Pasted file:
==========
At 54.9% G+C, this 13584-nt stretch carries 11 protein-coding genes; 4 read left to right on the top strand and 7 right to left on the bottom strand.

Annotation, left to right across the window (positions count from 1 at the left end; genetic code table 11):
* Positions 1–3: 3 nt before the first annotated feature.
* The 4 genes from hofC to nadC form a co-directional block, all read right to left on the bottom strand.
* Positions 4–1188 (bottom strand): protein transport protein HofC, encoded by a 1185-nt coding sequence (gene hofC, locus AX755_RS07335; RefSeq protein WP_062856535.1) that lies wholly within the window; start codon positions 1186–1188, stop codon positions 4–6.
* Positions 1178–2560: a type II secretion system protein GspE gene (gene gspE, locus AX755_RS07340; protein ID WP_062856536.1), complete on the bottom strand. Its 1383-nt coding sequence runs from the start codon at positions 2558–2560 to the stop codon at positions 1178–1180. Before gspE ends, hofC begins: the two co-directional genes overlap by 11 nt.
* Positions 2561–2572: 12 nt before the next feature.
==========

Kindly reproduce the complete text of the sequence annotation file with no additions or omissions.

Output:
At 54.9% G+C, this 13584-nt stretch carries 11 protein-coding genes; 4 read left to right on the top strand and 7 right to left on the bottom strand.

Annotation, left to right across the window (positions count from 1 at the left end; genetic code table 11):
* Positions 1–3: 3 nt before the first annotated feature.
* The 4 genes from hofC to nadC form a co-directional block, all read right to left on the bottom strand.
* Positions 4–1188 (bottom strand): protein transport protein HofC, encoded by a 1185-nt coding sequence (gene hofC, locus AX755_RS07335; RefSeq protein WP_062856535.1) that lies wholly within the window; start codon positions 1186–1188, stop codon positions 4–6.
* Positions 1178–2560: a type II secretion system protein GspE gene (gene gspE, locus AX755_RS07340; protein ID WP_062856536.1), complete on the bottom strand. Its 1383-nt coding sequence runs from the start codon at positions 2558–2560 to the stop codon at positions 1178–1180. Before gspE ends, hofC begins: the two co-directional genes overlap by 11 nt.
* Positions 2561–2572: 12 nt before the next feature.